February 1976. Shakespeare Tower was, by itself, Phase Va of City’s building programme in the Barbican. It was constructed by Sir Robert McAlpine and Sons Limited.
Shakespeare Tower is the centre-most of the three Barbican Towers, just to the west of the Barbican Arts Centre. It stands in the south podium, and is linked to the north podium (which is a few meters higher to take account of the slight slope of the Barbican site overall).
Shakespeare Tower is 44 storeys high (garage level, street foyer level, 40 storeys of flats and 2 of penthouses). It featured in the Guinness Book of Records as the highest residential building in Europe for many years.
Shakespeare Tower contains 113 flats and 3 penthouse maisonettes.
There are three flats on each floor, each numbered for the floor number plus 1, 2 or 3 . E.g. flats on the 17th floor are numbered 171, 172, 173. They form columns of 1s, 2s, and 3s.
There are three sides. The No. ‘1’ flats have rooms along the south-facing side, and balconies looking east. The No. ‘2’ flats have rooms along the east-facing side, and balconies looking north. The No. ‘3’ flats have rooms along the north–facing side, and balconies looking west.
The ‘ground floor’ of Shakespeare Tower is at south podium level (the same as Defoe House). The main entrance is reached from Defoe Place at south podium level. There is another entrance off Beech Garden on the north podium (facing Ben Jonson House) which the tower adjoins.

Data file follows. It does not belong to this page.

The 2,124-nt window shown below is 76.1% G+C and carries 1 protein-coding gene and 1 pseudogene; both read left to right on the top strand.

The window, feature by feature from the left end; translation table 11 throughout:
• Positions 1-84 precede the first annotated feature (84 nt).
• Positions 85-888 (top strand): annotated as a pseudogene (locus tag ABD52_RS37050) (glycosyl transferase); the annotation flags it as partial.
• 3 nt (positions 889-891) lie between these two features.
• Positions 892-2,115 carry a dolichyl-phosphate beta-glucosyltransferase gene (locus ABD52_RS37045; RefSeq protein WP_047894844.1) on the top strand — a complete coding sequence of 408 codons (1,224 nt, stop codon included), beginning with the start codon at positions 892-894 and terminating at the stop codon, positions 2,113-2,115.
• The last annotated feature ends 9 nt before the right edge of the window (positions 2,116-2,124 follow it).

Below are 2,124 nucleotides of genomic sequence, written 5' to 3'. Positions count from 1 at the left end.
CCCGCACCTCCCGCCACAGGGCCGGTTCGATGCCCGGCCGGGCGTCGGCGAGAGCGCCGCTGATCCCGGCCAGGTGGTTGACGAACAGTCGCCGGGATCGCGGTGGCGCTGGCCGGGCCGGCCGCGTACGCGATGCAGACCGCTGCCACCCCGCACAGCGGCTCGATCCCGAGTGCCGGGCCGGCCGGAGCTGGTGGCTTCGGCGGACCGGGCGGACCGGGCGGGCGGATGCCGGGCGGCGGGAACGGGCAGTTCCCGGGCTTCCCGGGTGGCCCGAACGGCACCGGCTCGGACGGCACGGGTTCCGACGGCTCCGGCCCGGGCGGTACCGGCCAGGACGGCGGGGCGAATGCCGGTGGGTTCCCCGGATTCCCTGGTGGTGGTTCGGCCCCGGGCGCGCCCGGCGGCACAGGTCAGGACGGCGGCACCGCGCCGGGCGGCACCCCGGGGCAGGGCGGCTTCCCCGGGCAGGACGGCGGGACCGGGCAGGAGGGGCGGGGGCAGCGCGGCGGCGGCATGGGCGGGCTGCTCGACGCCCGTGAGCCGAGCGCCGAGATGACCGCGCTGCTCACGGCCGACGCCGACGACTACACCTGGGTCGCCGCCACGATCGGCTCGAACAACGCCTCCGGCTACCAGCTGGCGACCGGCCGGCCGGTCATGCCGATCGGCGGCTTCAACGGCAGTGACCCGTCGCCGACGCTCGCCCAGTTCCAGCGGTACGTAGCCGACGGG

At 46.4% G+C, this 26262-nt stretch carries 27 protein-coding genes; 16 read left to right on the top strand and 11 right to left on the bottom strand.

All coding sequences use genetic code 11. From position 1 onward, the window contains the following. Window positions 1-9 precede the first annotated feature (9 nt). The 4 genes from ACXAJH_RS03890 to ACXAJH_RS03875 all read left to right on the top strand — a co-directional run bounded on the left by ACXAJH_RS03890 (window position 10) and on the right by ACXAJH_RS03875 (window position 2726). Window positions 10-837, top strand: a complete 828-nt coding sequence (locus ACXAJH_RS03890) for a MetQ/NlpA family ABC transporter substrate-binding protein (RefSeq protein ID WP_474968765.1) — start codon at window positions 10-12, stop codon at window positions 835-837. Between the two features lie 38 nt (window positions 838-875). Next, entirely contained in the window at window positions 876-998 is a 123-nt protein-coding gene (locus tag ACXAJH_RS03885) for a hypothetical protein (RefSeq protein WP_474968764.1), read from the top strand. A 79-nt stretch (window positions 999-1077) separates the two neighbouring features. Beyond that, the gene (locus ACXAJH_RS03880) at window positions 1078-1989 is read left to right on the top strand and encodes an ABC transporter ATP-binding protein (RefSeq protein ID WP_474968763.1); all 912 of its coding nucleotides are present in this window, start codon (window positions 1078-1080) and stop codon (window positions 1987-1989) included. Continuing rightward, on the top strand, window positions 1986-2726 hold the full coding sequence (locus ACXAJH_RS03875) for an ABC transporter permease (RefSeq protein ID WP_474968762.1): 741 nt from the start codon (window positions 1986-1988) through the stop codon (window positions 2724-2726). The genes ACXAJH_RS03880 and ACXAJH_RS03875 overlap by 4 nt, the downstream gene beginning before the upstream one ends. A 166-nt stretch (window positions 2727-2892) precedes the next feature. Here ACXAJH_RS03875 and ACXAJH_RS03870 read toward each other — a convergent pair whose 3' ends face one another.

There is a foyer at podium level with a porter at a reception desk. The entrance at first floor level off the north podium leads to stairs down to the foyer. The City didn’t make the same lavish first floor foyer as they did in Cromwell Tower, and they left it as an empty external space.
Beyond the foyer is a lobby with 3 high-speed passenger lifts.
There are stairs within the north-facing side of Shakespeare Tower, nearest to the main entrance.
At the south podium level, Shakespeare Tower faces onto Defoe Place, which is the wide concourse which theatre and concert goers use to reach the Arts Centre from Barbican tube station. At the north podium level, Shakespeare Tower faces onto Ben Jonson Place.
List description of this building issued by the Department of Culture, Media and Sport (as it then was) in 2001.
“Blocks I, II and 111: Triangular plan with upswept balconies running round, jagged stepped tops containing penthouses, of up to three storeys with roof gardens. Below penthouse level there are three large flats per floor, the living rooms in the prows, served by a ce ntral triangular well with a lift on each side, which can be ordered from a common central control panel. Sliding timber windows, metal and glass balustrades, the steel uprights painted. Double-height glazed entrances.”